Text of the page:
Preventive Care Communication: How Each Team Member Plays a Role
A successful veterinary practice operates like any team sport—every team member has a role and everybody supports each other in order to win. Whether it's the Super Bowl or a healthy pet, every victory requires coordination and a team effort. This is especially true when it comes to preventive care. The ultimate goal is a healthy, protected patient and this requires every team member to work together to deliver the desired outcome.
One important way to make sure pets receive the preventive care they need is to repeatedly communicate the importance of this care to the client. This requires the team to work together to share the same message in different ways so that the client understands the importance of the message and takes action. Here's how each team member plays a role in communicating around preventive care.
Before the entire team gets involved, veterinarians and technicians must determine the standard of care for their practice. These standards might include what the practice believes is optimal wellness or routine testing, and defined guidelines for how to treat conditions.
These standards help the entire team stay on track. At the end of a patient's visit, the doctor can come in and perform the physical examination, answer questions the client may have and simply reinforce the care team recommendations, or adjust based on exam findings or the individual needs of the pet or client to support a positive relationship. Depending on the practice, the doctor may also share post-exam results with the pet owner.
The Management Team
Training, oversight, and accountability are the primary responsibilities of the leadership team when it comes to preventive care and communicating its importance to clients.
The practice manager uses the protocols and standards of care the veterinarian puts in place to help organize and direct the team as a whole in order to achieve the optimal delivery of wellness care. Their role includes scheduling and organizing training, signing off on the development of skills for team members, and then monitoring the success of the conversation as reflected in the profitability of the practice. Practice managers also monitor the commitment and engagement of a team that has been empowered to impact patient care.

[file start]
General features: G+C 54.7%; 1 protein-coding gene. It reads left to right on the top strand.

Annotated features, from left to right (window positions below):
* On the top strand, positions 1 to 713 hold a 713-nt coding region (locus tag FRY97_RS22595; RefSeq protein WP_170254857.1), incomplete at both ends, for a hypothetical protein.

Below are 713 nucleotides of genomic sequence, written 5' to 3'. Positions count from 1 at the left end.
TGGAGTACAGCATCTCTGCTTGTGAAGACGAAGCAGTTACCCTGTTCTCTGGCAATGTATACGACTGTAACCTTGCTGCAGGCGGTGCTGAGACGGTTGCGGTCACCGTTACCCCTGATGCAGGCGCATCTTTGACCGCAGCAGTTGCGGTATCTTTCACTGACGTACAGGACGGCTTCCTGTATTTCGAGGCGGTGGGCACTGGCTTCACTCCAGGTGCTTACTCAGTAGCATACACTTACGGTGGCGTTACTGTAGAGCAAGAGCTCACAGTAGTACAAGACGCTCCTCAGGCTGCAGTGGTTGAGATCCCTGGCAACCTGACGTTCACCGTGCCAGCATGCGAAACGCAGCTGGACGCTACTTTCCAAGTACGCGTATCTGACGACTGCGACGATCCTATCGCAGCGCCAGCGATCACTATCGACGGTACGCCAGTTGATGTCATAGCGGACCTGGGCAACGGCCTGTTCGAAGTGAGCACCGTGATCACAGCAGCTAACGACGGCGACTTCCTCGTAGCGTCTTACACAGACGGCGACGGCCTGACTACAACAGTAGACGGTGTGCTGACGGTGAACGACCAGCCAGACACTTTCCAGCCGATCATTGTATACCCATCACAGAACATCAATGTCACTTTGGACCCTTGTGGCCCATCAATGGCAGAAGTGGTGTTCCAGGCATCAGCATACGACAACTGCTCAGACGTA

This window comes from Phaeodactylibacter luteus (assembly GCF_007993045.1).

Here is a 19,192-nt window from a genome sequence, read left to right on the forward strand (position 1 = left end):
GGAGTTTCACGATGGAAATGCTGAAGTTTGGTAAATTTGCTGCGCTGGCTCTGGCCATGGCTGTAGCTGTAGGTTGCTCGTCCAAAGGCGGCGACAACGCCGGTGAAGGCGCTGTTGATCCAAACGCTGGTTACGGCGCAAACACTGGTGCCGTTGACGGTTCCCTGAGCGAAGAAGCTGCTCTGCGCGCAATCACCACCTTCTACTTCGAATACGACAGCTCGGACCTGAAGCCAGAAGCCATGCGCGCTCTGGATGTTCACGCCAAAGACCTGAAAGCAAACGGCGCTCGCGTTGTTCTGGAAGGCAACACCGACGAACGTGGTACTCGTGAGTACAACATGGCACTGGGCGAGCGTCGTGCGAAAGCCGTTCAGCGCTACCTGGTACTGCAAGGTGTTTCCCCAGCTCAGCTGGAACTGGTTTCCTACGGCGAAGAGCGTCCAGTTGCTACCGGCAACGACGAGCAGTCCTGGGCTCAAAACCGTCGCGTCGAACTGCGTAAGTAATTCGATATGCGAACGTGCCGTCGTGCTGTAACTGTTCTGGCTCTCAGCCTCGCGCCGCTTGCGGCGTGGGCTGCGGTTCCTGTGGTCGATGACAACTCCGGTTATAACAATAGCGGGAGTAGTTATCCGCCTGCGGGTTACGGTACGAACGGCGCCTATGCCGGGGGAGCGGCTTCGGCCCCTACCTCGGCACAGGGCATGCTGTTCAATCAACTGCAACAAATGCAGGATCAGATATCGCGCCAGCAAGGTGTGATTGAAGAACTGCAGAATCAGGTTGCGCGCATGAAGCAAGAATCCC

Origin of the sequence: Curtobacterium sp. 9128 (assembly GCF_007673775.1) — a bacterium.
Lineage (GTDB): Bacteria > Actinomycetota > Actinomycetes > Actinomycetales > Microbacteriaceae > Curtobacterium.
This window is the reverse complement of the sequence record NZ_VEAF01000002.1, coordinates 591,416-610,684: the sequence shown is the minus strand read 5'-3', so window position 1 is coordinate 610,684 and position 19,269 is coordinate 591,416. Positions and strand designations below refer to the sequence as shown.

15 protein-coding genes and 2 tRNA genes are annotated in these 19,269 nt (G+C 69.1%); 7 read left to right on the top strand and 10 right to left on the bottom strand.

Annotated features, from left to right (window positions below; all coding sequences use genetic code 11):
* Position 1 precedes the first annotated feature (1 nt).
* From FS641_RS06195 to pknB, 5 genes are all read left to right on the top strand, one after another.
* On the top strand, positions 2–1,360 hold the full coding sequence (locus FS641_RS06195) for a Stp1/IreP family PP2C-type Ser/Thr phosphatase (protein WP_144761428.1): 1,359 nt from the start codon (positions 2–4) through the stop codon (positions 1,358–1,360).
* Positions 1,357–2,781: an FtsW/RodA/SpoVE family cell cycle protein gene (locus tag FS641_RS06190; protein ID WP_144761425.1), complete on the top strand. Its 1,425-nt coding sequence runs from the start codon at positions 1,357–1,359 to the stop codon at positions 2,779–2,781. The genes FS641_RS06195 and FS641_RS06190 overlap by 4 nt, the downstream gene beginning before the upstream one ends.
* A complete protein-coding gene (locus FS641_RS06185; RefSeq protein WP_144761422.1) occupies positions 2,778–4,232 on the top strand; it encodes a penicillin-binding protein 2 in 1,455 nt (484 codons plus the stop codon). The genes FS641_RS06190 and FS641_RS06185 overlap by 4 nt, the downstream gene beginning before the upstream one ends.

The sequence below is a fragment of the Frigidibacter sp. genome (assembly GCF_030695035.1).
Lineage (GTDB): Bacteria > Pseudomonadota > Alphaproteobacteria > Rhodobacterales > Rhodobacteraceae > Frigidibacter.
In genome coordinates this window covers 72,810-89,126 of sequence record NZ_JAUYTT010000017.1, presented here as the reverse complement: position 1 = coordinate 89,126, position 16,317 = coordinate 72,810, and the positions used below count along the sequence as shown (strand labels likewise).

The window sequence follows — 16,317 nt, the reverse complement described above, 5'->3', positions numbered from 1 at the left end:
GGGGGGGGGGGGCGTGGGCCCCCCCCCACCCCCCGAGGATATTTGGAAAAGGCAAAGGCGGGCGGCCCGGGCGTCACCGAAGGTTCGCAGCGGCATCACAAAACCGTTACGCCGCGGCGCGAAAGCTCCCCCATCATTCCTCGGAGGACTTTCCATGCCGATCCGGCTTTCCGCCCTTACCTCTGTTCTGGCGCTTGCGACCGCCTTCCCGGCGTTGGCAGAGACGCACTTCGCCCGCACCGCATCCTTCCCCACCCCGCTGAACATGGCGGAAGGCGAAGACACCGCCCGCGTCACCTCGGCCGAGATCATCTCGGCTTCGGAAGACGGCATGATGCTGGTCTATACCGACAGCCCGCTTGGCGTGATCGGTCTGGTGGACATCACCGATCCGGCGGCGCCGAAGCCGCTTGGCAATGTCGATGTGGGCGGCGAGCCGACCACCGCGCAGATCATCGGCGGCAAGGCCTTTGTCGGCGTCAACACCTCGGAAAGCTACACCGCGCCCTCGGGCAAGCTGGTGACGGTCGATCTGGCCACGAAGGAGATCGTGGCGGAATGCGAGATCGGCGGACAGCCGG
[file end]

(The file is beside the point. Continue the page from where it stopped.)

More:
With the services identified and the timing determined by the standards of care, the manager and the veterinarian can train the team on the messages that need to be delivered and then assign each team member a role. Everyone on the team needs to know the message and be consistent in its delivery. Scripts, handouts, and role-playing are tools the practice manager can use to help the team with their communication.
Client Service Representatives
Client education starts with client service representatives (CSRs). Clients typically need to hear the same message multiple times before they act, and CSRs have a chance to start the education process early on. This is not about selling a service, it's about teaching the client about the importance of wellness testing or other services that are beneficial to the pet and their owner in the long run.
Prior to visits, the client service team can communicate with clients via email or text messages. At the time of arrival, CSRs should then communicate that wellness care will be discussed with the client in the exam room. They can also address any missing care needs and educate the client on other wellness parameters.
Additionally, the client service team is often the last contact with the practice that the client has—this is another opportunity to reinforce preventive care needs or congratulate the client on the care they provide for their pet as well as book for any future needs.
After the client's appointment, CSRs can continue to offer education to the client on preventive care with emails, texts, or postcards. This ongoing outreach lets the client know the practice cares about them and their pets long after they leave the exam room.
Veterinary Technician or Nurse
In the exam room, the technician or nurse will discuss the practice's standards of care. They should help the pet owner understand what is needed, why the services are important, and when the services should be completed.
This conversation will reiterate what has previously been sent or discussed with the CSRs, address the pet owner questions, and will set the veterinarian up as the final voice of preventive care needs.
The Role of the Team in Veterinary Preventive Care Communication
Without standards, training, and consistency, clients may not hear wellness care conversations as important or relevant to them and their pets. But if everyone is on the same page, the team can show the client their commitment and deliver the same message across the board in order to establish its importance. This is why training and rehearsing are paramount to creating a winning conversation.
When each team member is responsible for sharing information on preventive care, it takes the pressure off a single individual and helps ensure clients understand the importance of the topic. It also builds trust by showing the client that everyone on the team is part of their support group. With trust in the team, compliance increases, improving outcomes for the client, their pet, and the practice.